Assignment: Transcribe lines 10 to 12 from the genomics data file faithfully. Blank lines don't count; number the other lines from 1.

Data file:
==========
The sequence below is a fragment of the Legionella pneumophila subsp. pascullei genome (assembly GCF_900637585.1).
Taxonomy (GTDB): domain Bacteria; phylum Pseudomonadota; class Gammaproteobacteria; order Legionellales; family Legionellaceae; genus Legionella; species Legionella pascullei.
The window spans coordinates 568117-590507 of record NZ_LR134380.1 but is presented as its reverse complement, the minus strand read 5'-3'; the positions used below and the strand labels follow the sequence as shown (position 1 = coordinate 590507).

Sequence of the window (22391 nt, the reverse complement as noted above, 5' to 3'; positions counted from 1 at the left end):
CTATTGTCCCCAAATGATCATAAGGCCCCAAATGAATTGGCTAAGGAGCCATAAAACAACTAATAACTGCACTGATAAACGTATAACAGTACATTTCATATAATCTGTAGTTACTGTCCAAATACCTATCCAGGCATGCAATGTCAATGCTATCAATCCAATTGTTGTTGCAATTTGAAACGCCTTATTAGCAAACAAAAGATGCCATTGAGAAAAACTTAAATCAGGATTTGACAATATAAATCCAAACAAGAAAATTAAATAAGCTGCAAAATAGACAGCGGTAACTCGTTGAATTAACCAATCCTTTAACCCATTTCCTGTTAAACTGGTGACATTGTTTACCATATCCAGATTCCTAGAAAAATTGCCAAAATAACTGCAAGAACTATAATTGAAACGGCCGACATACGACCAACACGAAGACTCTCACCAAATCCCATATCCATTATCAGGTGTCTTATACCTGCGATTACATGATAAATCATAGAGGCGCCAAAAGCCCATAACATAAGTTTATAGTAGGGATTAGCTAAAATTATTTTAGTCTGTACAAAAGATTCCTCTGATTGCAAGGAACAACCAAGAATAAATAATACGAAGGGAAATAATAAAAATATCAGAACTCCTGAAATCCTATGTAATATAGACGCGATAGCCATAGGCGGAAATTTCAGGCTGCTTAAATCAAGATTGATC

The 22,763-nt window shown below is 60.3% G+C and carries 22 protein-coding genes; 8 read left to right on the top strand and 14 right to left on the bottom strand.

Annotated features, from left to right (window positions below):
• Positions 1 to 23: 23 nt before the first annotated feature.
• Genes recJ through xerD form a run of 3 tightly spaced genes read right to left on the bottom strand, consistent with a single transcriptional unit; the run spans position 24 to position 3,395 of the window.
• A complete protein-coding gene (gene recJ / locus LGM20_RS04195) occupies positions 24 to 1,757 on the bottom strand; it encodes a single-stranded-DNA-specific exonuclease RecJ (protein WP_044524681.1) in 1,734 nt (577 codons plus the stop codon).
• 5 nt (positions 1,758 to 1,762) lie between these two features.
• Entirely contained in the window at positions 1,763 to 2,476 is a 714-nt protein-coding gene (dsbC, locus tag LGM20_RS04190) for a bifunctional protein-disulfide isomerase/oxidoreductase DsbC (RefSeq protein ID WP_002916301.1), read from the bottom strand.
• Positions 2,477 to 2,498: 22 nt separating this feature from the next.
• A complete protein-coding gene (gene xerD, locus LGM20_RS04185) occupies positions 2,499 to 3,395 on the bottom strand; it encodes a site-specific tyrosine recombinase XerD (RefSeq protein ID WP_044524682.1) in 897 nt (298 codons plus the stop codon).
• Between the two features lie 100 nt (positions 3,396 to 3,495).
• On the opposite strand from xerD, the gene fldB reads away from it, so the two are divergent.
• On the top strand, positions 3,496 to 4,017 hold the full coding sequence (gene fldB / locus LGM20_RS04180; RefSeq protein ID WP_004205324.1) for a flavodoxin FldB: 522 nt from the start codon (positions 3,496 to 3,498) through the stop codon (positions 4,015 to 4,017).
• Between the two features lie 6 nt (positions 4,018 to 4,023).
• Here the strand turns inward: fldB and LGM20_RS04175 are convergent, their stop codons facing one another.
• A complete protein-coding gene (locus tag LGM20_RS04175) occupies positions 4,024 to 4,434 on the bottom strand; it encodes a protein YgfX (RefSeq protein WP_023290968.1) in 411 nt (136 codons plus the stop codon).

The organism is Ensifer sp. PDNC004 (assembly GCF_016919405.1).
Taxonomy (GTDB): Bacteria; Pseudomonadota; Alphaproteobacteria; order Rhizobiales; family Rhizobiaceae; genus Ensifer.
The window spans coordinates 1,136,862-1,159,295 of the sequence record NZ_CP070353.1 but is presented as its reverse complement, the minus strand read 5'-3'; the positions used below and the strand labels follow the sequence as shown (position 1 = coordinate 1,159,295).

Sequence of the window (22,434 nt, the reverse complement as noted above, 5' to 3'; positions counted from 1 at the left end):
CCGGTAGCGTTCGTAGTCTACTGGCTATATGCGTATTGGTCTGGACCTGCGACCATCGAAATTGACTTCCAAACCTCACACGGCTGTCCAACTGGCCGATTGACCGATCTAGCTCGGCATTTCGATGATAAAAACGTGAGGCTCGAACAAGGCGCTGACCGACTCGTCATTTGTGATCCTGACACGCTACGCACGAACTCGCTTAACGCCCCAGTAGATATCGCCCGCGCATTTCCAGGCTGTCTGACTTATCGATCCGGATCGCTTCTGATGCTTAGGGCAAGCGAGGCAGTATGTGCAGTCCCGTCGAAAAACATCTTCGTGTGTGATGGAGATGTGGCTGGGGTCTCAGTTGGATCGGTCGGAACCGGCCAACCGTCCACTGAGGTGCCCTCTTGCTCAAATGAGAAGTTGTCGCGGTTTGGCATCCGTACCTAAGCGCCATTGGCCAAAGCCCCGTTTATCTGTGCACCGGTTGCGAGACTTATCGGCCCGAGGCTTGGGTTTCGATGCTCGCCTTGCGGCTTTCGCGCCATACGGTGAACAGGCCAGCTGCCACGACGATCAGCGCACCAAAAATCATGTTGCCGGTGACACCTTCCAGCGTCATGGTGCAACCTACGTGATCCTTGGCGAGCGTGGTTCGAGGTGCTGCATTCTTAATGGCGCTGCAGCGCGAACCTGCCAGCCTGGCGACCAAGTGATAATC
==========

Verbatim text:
• A complete protein-coding gene (gene recJ / locus LGM20_RS04195) occupies positions 24 to 1,757 on the bottom strand; it encodes a single-stranded-DNA-specific exonuclease RecJ (protein WP_044524681.1) in 1,734 nt (577 codons plus the stop codon).
• 5 nt (positions 1,758 to 1,762) lie between these two features.
• Entirely contained in the window at positions 1,763 to 2,476 is a 714-nt protein-coding gene (dsbC, locus tag LGM20_RS04190) for a bifunctional protein-disulfide isomerase/oxidoreductase DsbC (RefSeq protein ID WP_002916301.1), read from the bottom strand.